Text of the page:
Thai Binh Power Center

From Global Energy Monitor

Thái Bình Power Center is an 600-megawatt (MW) coal-fired power station in Thái Bình province, Vietnam. A 1,200 MW expansion is under construction, and a further 440 MW expansion has been proposed.

Location

The map below shows the project site in My Loc commune of Thái Bình province, with Thái Bình-1 to the south and Thái Bình-2 to the north.[1] A 2011 contract said the power center is on 43 hectares of land,[2] although a 2010 report states that the power center will occupy 250 hectares of land.[3]

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Background

In May 2009, PetroVietnam and Electricity of Vietnam (EVN) began preparation work for the Thái Bình power center, an 1,800-MW coal-fired power plant in Thái Bình province. Electricity of Vietnam is building the two-unit, 600-MW Thái Bình-1, while PetroVietnam is building the two-unit, 1,200-MW Thái Bình-2.[4]

In July 2013 — after protests by U.S. environmental groups including Friends of the Earth, Greenpeace, Pacific Environment, and the Center for Biological Diversity — the U.S. stated that the U.S. Export-Import Bank would not be extending financing to the Thái Bình power center as previously planned.[5][6]

Thái Bình-1

The Thai Binh 1 Thermal Power Plant is a proposed 600 megawatt coal-fired plant. In December 2013, Electricity of Vietnam and Japan's Marubeni Corporation signed a construction contract for Thái Bình-1.[7] Construction broke ground in February 2014. The first unit is scheduled to go online in November 2017, and the second in May 2018.[8] In July 2015, EVN applied for approval to build transmission lines for the plant.[9]

In May 2017, EVN connected the two units of Thai Binh-1 to the national grid.[10]

According to EVN, Thai Binh-1 Unit 1 went into commercial operation in Q4 of 2017 and Unit 2 will go into operation in Q2 of 2018.[11] Unit 2 was commissioned in May 2018.

Thái Bình-2

Thai Binh 2 Thermal Power Plant is a US$1.6 billion, 1,200 megawatt power station being developed by Vietnam's state oil and gas group Petrovietnam.[12]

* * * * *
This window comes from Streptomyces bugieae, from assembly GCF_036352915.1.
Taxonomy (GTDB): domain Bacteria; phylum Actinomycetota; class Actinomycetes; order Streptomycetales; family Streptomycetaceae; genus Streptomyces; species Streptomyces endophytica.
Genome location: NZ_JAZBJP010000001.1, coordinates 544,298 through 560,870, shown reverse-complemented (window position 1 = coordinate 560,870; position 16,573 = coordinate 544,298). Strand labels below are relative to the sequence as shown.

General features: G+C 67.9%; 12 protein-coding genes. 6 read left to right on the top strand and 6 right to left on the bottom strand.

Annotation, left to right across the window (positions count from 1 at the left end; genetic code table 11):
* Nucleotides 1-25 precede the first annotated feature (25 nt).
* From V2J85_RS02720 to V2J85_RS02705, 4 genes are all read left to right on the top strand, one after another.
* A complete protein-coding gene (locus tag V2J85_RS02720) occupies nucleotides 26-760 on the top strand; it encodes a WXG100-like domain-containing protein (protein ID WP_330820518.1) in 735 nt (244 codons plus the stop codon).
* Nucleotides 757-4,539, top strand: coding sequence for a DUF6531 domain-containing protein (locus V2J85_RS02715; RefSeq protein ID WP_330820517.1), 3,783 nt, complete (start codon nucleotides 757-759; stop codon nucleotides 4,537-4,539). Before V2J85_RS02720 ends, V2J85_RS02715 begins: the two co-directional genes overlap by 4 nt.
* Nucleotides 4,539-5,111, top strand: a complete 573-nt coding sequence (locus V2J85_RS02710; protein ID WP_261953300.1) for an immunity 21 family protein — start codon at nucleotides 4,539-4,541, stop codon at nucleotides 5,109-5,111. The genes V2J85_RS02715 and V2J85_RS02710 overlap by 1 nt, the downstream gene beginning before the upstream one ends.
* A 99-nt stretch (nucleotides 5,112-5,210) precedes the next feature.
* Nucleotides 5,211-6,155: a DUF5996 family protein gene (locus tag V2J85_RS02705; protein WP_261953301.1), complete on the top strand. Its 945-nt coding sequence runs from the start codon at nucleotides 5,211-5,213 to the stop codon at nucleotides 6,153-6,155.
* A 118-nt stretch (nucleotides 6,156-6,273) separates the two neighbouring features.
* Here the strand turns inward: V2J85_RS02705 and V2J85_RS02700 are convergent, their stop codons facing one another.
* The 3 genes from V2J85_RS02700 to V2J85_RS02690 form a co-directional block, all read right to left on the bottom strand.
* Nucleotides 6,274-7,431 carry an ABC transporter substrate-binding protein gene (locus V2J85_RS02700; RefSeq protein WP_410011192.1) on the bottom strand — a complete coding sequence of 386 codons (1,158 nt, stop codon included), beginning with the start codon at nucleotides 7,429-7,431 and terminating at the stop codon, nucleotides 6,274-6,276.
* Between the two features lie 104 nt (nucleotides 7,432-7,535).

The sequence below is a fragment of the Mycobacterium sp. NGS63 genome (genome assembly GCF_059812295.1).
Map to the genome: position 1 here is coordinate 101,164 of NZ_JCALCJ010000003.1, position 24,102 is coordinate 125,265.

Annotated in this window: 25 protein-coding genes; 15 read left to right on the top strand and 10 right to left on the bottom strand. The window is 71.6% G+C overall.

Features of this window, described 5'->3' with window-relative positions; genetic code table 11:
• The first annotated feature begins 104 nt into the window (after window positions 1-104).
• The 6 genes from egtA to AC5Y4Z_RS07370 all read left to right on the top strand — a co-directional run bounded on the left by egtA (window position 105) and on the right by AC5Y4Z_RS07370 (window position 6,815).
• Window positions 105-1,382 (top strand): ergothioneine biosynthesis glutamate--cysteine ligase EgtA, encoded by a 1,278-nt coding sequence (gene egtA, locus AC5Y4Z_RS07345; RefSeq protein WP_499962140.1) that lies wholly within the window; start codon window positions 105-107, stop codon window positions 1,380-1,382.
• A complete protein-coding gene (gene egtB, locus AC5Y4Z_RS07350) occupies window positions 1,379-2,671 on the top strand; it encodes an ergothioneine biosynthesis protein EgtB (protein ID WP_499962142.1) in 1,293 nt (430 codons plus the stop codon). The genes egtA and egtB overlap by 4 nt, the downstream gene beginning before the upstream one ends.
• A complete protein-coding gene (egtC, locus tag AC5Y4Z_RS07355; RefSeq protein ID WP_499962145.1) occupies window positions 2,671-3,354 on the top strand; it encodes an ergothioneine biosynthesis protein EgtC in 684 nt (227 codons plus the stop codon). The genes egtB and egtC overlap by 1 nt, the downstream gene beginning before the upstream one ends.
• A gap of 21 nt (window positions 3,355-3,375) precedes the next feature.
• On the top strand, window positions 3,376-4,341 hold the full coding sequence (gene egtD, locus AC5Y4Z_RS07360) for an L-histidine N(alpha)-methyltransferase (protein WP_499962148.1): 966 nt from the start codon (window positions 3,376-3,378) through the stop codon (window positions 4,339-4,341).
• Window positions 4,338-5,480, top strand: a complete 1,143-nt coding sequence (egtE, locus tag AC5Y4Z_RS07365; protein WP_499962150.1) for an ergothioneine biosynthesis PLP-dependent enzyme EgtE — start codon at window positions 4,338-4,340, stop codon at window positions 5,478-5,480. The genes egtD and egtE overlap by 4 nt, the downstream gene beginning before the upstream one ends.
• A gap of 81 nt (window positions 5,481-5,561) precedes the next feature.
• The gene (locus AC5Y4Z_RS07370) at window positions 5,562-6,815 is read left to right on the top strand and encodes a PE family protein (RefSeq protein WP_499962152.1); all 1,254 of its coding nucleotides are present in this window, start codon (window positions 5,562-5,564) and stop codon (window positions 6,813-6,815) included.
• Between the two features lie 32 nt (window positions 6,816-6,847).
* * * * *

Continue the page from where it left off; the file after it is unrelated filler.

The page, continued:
PetroVietnam began site clearing work for Thái Bình-2 in March 2011.[13] In May 2012, PetroVietnam signed a contract with a consortium consisting of Japan's Sojitz Corporation and Korea's Daelim Group for the construction of Thái Bình-2.[14]

The plant has been scheduled to be completed in 2015, but the project has had some significant delays, and it is unclear whether or not construction is still on this schedule. As of August 2014, construction was 39% complete.[15] In May 2015, construction began on the plant's cooling pipeline system.[16][17]

In December 2017, the company revised the projected completion dates to "end of December 2018" for Unit 1 and March 2019 for Unit 2.[18]

In January 2018, the former head of PetroVietnam, Dinh La Thang, was sentenced to thirteen years in prison for embezzling funds from the Thái Bình-2 project.[19] In November 2018, the Ministry of Trade and Industry (MOIT) issued a report detailing problems with the construction of Thái Bình-2.[20] Problems included a shortfall in financing for the project, low quality materials which in some cases were past their expiration dates, and the slow pace of construction, which rose from 80.9% complete in November 2017 to 82.78% complete in October 2018.[20]

In March 2019, PetroVietnam announced that Thái Bình-2 was scheduled to enter operations in 2020.[21] In June 2019 the completion date was delayed to 2021 in the Ministry Of Industry And Trade's report on the implementation of the revised seventh Power Development Plan (PDP7).[22] In July 2019 it was reported that credit for the project had been cut and construction had been suspended due to the embezzlement scandal and other problems detailed in the MOIT's November 2018 report.[23] PetroVietnam was seeking approval from the MOIT and the Committee for Management of State Capital (CMSC) to resume construction.[23] In November 2019 construction had resumed and the plant was reportedly 84.2% complete. Unit 1 is scheduled to come online in December 2020 and Unit 2 in the first quarter of 2021.[24] The project was 85% complete as of the end of Q1 2020 however it was reportedly near bankruptcy.[25] The government's State Capital Management Committee gave its sponsors permission to to use equity to finish the project as its borrowed funds were nearly depleted.[25]